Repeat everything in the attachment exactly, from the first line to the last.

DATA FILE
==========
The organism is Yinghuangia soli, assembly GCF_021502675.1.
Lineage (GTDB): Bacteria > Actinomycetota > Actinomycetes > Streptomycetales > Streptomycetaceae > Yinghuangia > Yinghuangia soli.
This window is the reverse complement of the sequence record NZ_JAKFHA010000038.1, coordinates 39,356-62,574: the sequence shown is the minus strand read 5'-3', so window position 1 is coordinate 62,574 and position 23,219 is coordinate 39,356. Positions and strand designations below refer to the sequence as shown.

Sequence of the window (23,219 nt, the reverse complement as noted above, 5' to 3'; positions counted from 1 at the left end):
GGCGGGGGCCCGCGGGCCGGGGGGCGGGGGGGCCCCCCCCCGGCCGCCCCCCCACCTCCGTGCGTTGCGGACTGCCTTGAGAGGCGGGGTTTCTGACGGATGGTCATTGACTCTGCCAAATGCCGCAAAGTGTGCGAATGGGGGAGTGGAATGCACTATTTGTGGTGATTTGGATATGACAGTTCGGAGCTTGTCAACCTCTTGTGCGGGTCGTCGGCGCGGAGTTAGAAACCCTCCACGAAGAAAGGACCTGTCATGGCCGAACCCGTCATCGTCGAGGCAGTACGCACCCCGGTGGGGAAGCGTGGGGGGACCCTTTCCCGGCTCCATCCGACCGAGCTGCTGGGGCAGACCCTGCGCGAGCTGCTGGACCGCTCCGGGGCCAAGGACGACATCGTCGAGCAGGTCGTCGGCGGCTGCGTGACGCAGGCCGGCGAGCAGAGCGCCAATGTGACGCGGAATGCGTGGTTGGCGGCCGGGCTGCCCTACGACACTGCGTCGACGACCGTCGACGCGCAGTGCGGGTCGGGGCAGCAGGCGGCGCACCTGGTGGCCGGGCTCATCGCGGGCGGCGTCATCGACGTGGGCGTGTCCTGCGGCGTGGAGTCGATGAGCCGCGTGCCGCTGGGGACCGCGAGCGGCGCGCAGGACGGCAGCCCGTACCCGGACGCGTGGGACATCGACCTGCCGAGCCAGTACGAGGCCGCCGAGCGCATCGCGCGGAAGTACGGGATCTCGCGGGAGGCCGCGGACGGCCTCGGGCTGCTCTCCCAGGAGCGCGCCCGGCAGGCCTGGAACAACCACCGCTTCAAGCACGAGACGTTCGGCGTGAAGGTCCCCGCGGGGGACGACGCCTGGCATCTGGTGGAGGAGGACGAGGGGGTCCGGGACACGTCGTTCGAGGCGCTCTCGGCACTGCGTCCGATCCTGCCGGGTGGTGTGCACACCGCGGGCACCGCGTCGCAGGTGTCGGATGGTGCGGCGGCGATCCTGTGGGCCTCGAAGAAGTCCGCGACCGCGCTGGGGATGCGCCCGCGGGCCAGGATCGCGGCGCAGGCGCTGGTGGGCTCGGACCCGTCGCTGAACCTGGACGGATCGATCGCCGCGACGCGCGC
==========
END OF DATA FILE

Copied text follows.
The organism is Yinghuangia soli, assembly GCF_021502675.1.
Lineage (GTDB): Bacteria > Actinomycetota > Actinomycetes > Streptomycetales > Streptomycetaceae > Yinghuangia > Yinghuangia soli.
This window is the reverse complement of the sequence record NZ_JAKFHA010000038.1, coordinates 39,356-62,574: the sequence shown is the minus strand read 5'-3', so window position 1 is coordinate 62,574 and position 23,219 is coordinate 39,356. Positions and strand designations below refer to the sequence as shown.

Sequence of the window (23,219 nt, the reverse complement as noted above, 5' to 3'; positions counted from 1 at the left end):
GGCGGGGGCCCGCGGGCCGGGGGGCGGGGGGGCCCCCCCCCGGCCGCCCCCCCACCTCCGTGCGTTGCGGACTGCCTTGAGAGGCGGGGTTTCTGACGGATGGTCATTGACTCTGCCAAATGCCGCAAAGTGTGCGAATGGGGGAGTGGAATGCACTATTTGTGGTGATTTGGATATGACAGTTCGGAGCTTGTCAACCTCTTGTGCGGGTCGTCGGCGCGGAGTTAGAAACCCTCCACGAAGAAAGGACCTGTCATGGCCGAACCCGTCATCGTCGAGGCAGTACGCACCCCGGTGGGGAAGCGTGGGGGGACCCTTTCCCGGCTCCATCCGACCGAGCTGCTGGGGCAGACCCTGCGCGAGCTGCTGGACCGCTCCGGGGCCAAGGACGACATCGTCGAGCAGGTCGTCGGCGGCTGCGTGACGCAGGCCGGCGAGCAGAGCGCCAATGTGACGCGGAATGCGTGGTTGGCGGCCGGGCTGCCCTACGACACTGCGTCGACGACCGTCGACGCGCAGTGCGGGTCGGGGCAGCAGGCGGCGCACCTGGTGGCCGGGCTCATCGCGGGCGGCGTCATCGACGTGGGCGTGTCCTGCGGCGTGGAGTCGATGAGCCGCGTGCCGCTGGGGACCGCGAGCGGCGCGCAGGACGGCAGCCCGTACCCGGACGCGTGGGACATCGACCTGCCGAGCCAGTACGAGGCCGCCGAGCGCATCGCGCGGAAGTACGGGATCTCGCGGGAGGCCGCGGACGGCCTCGGGCTGCTCTCCCAGGAGCGCGCCCGGCAGGCCTGGAACAACCACCGCTTCAAGCACGAGACGTTCGGCGTGAAGGTCCCCGCGGGGGACGACGCCTGGCATCTGGTGGAGGAGGACGAGGGGGTCCGGGACACGTCGTTCGAGGCGCTCTCGGCACTGCGTCCGATCCTGCCGGGTGGTGTGCACACCGCGGGCACCGCGTCGCAGGTGTCGGATGGTGCGGCGGCGATCCTGTGGGCCTCGAAGAAGTCCGCGACCGCGCTGGGGATGCGCCCGCGGGCCAGGATCGCGGCGCAGGCGCTGGTGGGCTCGGACCCGTCGCTGAACCTGGACGGATCGATCGCCGCGACGCGCGC